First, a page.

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The Glorious Deception: The Double Life of William Robinson, aka Chung Ling Soo, the "Marvelous Chinese Conjurer"
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The Glorious Deception: The Double Life of William Robinson, aka Chung Ling Soo, the "Marvelous Chinese Conjurer"

4.14  ·  Rating details ·  297 ratings  ·  30 reviews
In a biography woven from equal parts enchantment and mystery, Jim Steinmeyer unveils the secrets behind the most enigmatic performer in the history of stage magic, Chung Ling Soo, the "Marvelous Chinese Conjurer" -- a magician whose daring made his contemporary Houdini seem like the boy next door. Soo's infamous and suspicious onstage death in 1918 mystified his fellow ma ...more
Paperback, 464 pages
Published April 11th 2006 by Da Capo Press (first published 2005)
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Jan 25, 2008 rated it really liked it
It’s not art, and I doubt it helped me grow any as a person, but this book was a fun read.

It launches in Sunset Boulevard fashion, as the central character is shot to death onstage while performing a trick involving the catching of bullets. The rest of the story is told chronologically, as William Robinson—born in New York—learns his art at the feet of the 19th century’s greatest magicians, eventually becoming a top draw himself as the allegedly-Chinese sorcerer “Chung Ling Soo.”

Throughout the
Meghan Wilson
Feb 12, 2009 rated it it was amazing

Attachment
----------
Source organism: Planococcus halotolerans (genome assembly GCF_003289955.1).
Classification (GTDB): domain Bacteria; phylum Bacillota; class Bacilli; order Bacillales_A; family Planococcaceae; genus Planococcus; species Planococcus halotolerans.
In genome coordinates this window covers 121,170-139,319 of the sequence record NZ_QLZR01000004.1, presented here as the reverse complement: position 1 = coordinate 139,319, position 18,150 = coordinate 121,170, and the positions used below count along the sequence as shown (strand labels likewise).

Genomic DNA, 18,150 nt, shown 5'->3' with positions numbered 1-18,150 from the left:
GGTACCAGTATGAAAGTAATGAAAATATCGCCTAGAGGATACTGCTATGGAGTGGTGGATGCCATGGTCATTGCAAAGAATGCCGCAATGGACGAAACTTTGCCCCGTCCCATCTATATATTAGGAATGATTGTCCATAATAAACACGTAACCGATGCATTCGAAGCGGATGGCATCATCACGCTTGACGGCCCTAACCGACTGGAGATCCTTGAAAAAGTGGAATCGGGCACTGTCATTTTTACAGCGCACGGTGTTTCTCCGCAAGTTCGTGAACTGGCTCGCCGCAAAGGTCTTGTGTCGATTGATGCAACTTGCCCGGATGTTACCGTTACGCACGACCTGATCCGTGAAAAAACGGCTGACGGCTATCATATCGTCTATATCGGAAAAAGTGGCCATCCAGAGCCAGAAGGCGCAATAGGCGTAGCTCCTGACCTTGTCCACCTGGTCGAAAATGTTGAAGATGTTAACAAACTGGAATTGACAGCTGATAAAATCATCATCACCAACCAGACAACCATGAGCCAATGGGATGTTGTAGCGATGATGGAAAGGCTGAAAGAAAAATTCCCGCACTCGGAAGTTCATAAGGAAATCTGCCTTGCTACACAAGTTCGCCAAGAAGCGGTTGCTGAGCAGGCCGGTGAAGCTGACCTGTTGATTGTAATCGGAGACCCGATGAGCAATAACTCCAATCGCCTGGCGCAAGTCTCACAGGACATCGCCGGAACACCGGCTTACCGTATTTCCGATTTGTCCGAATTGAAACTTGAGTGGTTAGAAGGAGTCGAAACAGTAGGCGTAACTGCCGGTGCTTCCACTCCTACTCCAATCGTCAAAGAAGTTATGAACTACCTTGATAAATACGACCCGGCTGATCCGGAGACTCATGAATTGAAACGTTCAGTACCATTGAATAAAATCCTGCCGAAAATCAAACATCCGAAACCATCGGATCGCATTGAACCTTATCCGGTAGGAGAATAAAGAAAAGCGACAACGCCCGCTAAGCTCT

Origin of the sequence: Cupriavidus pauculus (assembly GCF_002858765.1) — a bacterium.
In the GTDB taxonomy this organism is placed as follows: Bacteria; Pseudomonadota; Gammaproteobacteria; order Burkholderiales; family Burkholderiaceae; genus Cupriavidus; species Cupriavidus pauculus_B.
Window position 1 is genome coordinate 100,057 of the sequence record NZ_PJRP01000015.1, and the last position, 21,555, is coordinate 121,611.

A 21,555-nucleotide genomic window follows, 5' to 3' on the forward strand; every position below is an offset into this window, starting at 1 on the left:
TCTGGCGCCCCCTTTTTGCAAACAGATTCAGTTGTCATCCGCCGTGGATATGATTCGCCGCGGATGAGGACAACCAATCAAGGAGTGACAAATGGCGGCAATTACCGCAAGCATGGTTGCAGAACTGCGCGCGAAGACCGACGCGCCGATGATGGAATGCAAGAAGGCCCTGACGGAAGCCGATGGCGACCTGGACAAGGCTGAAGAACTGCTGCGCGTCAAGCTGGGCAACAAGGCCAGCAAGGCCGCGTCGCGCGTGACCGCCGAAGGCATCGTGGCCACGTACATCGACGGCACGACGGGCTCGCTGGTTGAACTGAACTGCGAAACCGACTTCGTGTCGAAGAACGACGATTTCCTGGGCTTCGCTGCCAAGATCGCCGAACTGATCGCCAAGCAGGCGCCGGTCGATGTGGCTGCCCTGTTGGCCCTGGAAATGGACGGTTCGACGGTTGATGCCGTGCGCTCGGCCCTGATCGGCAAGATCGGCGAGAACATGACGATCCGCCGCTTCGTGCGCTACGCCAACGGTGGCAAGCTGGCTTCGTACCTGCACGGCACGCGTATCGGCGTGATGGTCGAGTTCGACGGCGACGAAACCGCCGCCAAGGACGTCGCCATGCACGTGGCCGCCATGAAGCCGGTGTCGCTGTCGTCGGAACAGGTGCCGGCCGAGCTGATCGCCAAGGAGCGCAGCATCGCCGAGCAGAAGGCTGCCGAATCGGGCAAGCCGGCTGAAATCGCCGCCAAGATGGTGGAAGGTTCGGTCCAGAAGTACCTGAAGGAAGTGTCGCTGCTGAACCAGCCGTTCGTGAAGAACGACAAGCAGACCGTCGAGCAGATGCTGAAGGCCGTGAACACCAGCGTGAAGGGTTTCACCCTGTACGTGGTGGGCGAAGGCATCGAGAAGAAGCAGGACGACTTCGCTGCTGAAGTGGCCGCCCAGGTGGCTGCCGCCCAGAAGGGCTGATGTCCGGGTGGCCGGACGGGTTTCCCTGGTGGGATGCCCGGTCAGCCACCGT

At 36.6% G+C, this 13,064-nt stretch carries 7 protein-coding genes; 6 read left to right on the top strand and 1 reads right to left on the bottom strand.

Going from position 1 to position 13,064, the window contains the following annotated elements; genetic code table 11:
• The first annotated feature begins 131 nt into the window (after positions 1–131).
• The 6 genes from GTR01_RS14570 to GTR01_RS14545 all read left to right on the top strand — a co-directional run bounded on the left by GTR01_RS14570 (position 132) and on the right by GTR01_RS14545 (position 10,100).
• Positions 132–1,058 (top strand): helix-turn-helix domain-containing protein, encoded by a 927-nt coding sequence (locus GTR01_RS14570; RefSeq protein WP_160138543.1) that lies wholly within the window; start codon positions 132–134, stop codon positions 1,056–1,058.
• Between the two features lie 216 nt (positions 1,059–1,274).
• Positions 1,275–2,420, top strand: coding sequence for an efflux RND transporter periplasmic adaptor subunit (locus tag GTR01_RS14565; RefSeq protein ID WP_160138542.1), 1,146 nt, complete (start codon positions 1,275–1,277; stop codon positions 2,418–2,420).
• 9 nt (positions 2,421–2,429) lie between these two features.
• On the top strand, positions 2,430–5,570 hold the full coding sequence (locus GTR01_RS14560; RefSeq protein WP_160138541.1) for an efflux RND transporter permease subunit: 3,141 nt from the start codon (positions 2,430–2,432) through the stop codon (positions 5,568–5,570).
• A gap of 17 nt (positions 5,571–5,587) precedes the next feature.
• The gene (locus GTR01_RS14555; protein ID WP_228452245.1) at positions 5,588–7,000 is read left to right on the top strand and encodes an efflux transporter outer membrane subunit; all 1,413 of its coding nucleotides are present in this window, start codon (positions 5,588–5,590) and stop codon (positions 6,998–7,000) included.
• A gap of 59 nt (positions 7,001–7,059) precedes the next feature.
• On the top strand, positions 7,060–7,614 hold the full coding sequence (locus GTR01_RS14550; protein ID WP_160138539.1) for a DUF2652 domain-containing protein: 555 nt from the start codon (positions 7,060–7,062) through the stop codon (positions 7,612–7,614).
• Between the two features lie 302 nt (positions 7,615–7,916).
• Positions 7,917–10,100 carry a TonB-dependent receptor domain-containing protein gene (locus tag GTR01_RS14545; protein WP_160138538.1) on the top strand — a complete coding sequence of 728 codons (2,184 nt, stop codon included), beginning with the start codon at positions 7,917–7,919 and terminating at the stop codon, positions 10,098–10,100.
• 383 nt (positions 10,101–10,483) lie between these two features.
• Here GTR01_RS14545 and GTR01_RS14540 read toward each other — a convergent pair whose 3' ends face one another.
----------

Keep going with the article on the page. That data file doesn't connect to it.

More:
Maybe I'm too easy on books like this because I am absolutely fascinated with the subject matter in general so I suppose I am a little biased, but I loved this book. I love that its real. And it doesn't just give you a biography of William Robinson but it starts you off with the history of vaudeville...the true beginnings of the industry. Its one of those non-fiction books that reads like fiction rather than a school text book. I would read this book again...just might.
Interesting biography of William Robinson, a true-to-life Victorian/Edwardian-era magician/illusionist who lived a life of deception, on and off stage. Great side stories concerning the other magician/illusionists of his day -- The Great Lafeyette, Houdini, and Ching Ling Foo who became his greatest enemy in the competetive world of magicians after "Rob" took on the persona of "Chung Ling Soo" in England (together with an overwhenlmingly succesful tour to Australia).
May 25, 2011 rated it really liked it
I really enjoyed this book, being a magician myself, I have always been fascinated with William Robinson. Highly recommended.
Mar 04, 2011 rated it really liked it
Shelves: non-fiction
This was an absolutely fantastic read. Highly recommended.
Hy Conrad
Sep 19, 2020 rated it liked it
If you've already read "Hiding the Elephant", Steinmeyer's most popular book, then you already know the highlights of this fascinating period in American entertainment. This is a very thorough biography of one of the most interesting magicians, a man who died onstage doing his most famous illusion. But the book, well over 400 pages, gets bogged down in so many details. I suppose everyone's life is full of repetition and meaningless detail, but a biographer's job is make it all hang together and ...more